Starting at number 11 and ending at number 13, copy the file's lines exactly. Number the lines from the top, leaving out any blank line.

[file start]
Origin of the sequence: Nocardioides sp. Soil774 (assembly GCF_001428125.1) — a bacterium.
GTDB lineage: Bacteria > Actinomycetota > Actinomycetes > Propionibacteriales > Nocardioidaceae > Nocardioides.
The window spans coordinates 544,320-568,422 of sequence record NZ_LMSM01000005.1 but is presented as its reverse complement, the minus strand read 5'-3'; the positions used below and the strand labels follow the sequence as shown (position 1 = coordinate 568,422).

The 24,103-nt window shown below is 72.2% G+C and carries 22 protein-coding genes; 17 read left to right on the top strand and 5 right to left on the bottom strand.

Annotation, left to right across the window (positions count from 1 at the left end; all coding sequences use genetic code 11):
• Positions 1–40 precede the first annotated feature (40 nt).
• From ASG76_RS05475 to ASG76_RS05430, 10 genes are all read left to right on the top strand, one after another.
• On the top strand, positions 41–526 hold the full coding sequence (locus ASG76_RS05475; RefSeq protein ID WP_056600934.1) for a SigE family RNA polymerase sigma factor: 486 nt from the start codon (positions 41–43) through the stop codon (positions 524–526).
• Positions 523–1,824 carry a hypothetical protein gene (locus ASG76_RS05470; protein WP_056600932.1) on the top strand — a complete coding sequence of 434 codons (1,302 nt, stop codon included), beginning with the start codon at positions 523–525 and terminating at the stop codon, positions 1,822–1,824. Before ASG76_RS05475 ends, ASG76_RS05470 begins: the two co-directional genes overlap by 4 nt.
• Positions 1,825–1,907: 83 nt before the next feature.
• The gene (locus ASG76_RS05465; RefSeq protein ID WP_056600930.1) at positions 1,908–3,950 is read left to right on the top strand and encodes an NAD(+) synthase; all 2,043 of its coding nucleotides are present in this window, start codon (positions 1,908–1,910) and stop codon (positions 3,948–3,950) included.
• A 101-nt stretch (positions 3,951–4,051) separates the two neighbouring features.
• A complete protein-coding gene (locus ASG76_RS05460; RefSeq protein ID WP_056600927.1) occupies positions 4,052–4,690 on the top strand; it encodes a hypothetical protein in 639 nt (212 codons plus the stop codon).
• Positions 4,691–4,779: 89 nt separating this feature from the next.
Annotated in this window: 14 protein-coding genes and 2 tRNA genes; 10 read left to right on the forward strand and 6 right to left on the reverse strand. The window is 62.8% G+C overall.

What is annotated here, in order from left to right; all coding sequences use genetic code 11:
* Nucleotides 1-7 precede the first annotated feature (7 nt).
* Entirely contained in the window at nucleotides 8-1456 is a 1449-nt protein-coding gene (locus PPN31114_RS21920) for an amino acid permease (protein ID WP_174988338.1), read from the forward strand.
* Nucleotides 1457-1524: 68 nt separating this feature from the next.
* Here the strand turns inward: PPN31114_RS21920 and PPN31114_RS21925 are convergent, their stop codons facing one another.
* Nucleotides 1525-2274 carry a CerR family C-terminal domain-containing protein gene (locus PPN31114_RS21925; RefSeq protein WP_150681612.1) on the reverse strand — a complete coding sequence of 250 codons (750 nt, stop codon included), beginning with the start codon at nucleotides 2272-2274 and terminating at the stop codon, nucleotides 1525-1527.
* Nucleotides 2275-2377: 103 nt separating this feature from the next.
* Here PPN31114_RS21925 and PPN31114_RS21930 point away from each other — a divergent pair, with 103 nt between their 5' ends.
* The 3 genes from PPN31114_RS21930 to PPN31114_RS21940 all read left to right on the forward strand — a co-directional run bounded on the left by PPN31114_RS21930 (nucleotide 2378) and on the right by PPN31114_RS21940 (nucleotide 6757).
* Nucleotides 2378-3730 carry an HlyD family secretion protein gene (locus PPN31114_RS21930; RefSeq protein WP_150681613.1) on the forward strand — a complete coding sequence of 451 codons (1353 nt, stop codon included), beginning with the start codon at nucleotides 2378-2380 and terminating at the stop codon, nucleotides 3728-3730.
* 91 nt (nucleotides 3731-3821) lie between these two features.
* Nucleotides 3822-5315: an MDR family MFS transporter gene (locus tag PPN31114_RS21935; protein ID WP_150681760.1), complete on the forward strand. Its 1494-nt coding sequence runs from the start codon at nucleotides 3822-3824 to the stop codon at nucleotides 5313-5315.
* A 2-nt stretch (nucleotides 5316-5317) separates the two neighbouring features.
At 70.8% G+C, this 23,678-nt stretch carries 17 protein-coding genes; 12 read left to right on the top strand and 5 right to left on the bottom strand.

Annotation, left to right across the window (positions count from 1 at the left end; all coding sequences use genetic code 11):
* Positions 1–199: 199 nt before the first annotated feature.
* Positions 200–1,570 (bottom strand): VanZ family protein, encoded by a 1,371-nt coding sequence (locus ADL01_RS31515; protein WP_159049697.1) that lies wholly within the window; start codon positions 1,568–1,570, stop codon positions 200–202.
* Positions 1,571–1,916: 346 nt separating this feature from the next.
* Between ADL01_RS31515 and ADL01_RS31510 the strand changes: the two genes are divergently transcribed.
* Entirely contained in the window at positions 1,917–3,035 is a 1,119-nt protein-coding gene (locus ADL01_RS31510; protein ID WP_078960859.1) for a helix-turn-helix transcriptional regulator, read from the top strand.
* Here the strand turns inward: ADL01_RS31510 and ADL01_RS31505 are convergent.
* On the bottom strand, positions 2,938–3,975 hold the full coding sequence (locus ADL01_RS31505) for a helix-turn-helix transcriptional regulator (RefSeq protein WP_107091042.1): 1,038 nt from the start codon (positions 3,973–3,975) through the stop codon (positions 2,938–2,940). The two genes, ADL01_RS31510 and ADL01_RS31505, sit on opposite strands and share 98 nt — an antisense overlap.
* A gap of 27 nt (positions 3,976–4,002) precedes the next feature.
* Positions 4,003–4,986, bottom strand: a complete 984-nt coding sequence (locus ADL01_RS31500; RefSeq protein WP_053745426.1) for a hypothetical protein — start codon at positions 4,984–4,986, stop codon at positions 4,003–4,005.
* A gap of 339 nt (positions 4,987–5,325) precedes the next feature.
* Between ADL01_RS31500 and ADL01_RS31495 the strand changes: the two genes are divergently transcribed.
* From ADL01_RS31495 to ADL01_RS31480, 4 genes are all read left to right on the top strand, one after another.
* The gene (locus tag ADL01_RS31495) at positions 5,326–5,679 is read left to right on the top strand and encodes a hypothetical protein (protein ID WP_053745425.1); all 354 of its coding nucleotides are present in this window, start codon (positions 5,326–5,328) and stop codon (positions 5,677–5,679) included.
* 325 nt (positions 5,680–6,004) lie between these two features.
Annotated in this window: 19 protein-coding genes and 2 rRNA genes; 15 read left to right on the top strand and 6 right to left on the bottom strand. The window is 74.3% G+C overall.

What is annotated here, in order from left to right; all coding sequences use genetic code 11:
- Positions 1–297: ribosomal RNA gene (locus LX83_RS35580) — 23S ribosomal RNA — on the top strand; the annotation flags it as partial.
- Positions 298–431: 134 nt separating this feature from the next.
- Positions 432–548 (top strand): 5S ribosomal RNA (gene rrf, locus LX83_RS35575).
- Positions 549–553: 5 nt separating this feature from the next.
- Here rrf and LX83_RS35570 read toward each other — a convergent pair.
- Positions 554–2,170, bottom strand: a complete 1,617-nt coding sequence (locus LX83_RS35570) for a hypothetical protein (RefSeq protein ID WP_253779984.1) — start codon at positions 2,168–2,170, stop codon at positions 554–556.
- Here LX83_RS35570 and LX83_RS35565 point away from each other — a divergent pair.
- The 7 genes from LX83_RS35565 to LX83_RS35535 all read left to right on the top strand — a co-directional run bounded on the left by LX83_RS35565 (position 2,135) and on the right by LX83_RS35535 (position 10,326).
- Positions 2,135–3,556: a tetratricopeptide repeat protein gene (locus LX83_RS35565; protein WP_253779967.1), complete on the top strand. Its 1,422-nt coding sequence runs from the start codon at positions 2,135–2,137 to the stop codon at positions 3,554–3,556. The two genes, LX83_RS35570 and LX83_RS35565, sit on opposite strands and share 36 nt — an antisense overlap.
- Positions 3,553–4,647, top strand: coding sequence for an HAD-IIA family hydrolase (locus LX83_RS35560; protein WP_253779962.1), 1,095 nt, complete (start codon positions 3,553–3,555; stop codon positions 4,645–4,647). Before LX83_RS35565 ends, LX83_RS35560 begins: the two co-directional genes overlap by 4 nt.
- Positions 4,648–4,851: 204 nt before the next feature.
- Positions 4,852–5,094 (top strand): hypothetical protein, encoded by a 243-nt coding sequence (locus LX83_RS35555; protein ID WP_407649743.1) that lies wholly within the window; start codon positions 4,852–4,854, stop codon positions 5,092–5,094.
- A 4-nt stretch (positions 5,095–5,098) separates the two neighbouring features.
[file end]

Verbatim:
• The gene (locus ASG76_RS05465; RefSeq protein ID WP_056600930.1) at positions 1,908–3,950 is read left to right on the top strand and encodes an NAD(+) synthase; all 2,043 of its coding nucleotides are present in this window, start codon (positions 1,908–1,910) and stop codon (positions 3,948–3,950) included.
• A 101-nt stretch (positions 3,951–4,051) separates the two neighbouring features.
• A complete protein-coding gene (locus ASG76_RS05460; RefSeq protein ID WP_056600927.1) occupies positions 4,052–4,690 on the top strand; it encodes a hypothetical protein in 639 nt (212 codons plus the stop codon).